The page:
At the Westport Poetry Slam, audience members are masters of their own fate.

Poetic Justice 

At the Westport Poetry Slam, audience members are masters of their own fate.

"I have to choose my words carefully here," William Peck says, chuckling. The Kansas City-based performance poet and former editor of the now-defunct Friction Magazine is attempting to find a word that sums up the problem with most poetry readings. After a pause, during which several options are tasted and rejected, he makes his selection and pronounces it with zeal: "Masturbatory."

No one who has endured an evening of open-mic poetry could call Peck a liar. Poetry readings trot out a predictable cast of characters: the mopey woman lamenting rejection by men for whom she was too good anyway; the ponytailed Rogaine candidate trying to rewrite Howl; the list goes on. They may seem charming the first time, but they're grating by the fifteenth incarnation. That's why we can appreciate Peck's proclamation.

Peck discovered the antidote for poets whose forays into spoken word seemed self-serving when he visited Chicago's Green Mill Tavern a couple of years ago and witnessed the then-new phenomenon called a poetry slam. On his return, Peck began organizing slams in the Kansas City area. The format is simple: Poets present their work in short (typically three-minute) rounds and are judged by the audience. Fewer performers advance each round, and the final bout is a spoken-word duel.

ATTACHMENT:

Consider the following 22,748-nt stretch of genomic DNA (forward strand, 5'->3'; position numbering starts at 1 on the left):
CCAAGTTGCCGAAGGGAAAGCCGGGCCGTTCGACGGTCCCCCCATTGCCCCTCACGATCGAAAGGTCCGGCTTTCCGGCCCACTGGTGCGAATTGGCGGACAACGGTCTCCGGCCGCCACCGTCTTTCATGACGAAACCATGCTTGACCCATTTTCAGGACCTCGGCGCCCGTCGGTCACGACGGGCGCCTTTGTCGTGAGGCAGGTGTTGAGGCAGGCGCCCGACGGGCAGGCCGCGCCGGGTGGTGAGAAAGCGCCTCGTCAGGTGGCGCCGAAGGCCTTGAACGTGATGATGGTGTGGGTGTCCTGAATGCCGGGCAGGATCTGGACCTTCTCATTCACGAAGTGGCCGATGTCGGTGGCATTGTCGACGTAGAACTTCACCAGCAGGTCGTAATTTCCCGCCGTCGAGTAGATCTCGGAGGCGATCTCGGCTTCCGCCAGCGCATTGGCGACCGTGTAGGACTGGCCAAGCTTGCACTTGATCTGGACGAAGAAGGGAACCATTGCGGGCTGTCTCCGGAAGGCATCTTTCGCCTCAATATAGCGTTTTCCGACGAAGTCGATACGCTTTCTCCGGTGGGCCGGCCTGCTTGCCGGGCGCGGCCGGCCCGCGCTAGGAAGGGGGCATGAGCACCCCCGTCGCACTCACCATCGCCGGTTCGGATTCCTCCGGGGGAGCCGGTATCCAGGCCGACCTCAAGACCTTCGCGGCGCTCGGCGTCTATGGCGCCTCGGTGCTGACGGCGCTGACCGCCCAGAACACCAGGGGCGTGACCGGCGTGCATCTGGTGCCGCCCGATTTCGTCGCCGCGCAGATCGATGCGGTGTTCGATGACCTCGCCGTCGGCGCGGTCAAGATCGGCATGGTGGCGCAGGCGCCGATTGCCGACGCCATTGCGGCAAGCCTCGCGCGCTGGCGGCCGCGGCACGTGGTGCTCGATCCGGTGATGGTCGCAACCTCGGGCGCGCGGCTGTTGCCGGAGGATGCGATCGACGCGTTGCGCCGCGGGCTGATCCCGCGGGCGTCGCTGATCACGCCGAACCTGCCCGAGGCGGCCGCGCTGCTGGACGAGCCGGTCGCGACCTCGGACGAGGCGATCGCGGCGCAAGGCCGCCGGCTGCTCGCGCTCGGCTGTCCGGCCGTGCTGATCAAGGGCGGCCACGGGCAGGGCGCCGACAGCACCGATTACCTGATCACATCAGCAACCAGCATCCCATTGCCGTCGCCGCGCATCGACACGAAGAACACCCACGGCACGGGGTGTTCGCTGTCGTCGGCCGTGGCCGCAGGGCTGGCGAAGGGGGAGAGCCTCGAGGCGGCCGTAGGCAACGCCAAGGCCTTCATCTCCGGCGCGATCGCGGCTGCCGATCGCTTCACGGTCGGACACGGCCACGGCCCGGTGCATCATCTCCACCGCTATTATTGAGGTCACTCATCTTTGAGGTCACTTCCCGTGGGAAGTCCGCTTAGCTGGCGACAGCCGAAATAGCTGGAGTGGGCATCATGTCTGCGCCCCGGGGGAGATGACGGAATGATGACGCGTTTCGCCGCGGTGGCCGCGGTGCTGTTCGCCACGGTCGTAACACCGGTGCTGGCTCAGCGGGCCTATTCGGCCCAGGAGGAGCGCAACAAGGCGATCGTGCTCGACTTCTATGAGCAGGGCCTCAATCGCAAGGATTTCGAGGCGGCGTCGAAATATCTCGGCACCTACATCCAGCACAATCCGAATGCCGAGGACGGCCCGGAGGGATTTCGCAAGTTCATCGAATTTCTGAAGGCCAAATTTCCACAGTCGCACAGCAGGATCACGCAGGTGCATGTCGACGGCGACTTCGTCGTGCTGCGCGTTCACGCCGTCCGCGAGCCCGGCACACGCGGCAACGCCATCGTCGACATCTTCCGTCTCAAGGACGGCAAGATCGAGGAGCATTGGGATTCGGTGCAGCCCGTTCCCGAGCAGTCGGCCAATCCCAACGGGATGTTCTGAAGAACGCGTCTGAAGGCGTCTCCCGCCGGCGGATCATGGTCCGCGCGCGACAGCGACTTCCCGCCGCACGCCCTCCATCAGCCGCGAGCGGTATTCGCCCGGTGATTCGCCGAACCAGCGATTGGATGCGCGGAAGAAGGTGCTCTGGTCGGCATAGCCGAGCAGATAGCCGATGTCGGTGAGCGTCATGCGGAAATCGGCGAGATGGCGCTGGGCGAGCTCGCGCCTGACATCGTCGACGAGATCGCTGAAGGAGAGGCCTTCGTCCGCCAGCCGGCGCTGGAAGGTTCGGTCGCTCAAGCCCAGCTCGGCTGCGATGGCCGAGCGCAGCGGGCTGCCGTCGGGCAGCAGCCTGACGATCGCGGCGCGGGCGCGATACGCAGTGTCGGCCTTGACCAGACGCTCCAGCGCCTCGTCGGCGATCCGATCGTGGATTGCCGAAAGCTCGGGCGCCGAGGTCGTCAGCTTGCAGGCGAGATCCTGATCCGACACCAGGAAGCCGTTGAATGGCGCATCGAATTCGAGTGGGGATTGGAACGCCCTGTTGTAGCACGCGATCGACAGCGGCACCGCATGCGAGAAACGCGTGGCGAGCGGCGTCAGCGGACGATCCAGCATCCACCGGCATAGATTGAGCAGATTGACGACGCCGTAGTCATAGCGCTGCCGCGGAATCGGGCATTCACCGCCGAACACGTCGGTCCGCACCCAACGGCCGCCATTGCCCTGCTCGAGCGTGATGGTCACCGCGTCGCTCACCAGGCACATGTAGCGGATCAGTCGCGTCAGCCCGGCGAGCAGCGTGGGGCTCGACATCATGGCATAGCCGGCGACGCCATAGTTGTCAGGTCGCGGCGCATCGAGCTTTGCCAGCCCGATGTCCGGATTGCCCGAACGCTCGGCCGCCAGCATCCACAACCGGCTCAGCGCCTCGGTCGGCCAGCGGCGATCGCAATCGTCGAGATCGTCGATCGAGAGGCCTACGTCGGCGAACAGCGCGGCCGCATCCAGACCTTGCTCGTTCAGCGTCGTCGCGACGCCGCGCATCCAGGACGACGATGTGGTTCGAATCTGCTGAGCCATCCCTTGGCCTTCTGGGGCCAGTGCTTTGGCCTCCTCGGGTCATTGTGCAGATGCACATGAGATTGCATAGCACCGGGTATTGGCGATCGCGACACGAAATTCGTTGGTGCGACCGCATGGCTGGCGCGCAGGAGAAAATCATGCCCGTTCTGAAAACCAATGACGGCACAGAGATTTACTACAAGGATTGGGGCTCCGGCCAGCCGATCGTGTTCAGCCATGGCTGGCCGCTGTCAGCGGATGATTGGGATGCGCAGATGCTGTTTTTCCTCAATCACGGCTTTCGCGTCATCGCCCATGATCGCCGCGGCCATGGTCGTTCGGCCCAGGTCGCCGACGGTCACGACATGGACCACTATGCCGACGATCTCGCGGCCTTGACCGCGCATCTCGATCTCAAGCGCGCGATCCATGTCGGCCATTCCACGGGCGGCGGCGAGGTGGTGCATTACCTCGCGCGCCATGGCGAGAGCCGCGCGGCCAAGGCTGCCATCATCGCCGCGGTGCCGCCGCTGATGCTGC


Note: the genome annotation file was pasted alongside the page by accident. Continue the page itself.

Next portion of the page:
What excites Peck about the format isn't the competition. "No one does a slam to win," he says. The exciting part is the judging. Or rather, that the audience does the judging. That shift of authority from the performer to the audience forces the poet to "get out of his [or her] head" and "remember this is supposed to be entertaining."

It is, in fact, the highly engaged crowd that makes Peck's poetry slams worthwhile, for less-experienced poets in particular. At September's slam -- the first to be held at the densely populated Stanford and Sons (after a long run at the 13th Street Bar and Grill downtown and then at the Midtown School of Dance) -- one man got up on stage with a case of first-time jitters so bad he was shaking. "You're all right," someone shouted from the house. "You're doing great." Later, during the slam, the crowd seemed to favor poetry that opposed organized religion and praised marijuana, with each mention of pot earning hoots and hollers.

Peck's enthusiasm for the poetry slam is contagious. Holding the microphone stand in a two-fisted grip, he interacts playfully with the audience, introducing one seasoned participant as the Poet Who Can Most Often Be Found On My Couch. Peck's role is one part stand-up comic, one part spoken-word performer and one part Wolfman Jack.

Perhaps more important, Peck vigilantly holds poets to the three-minute limit -- and anyone is endurable for three minutes.

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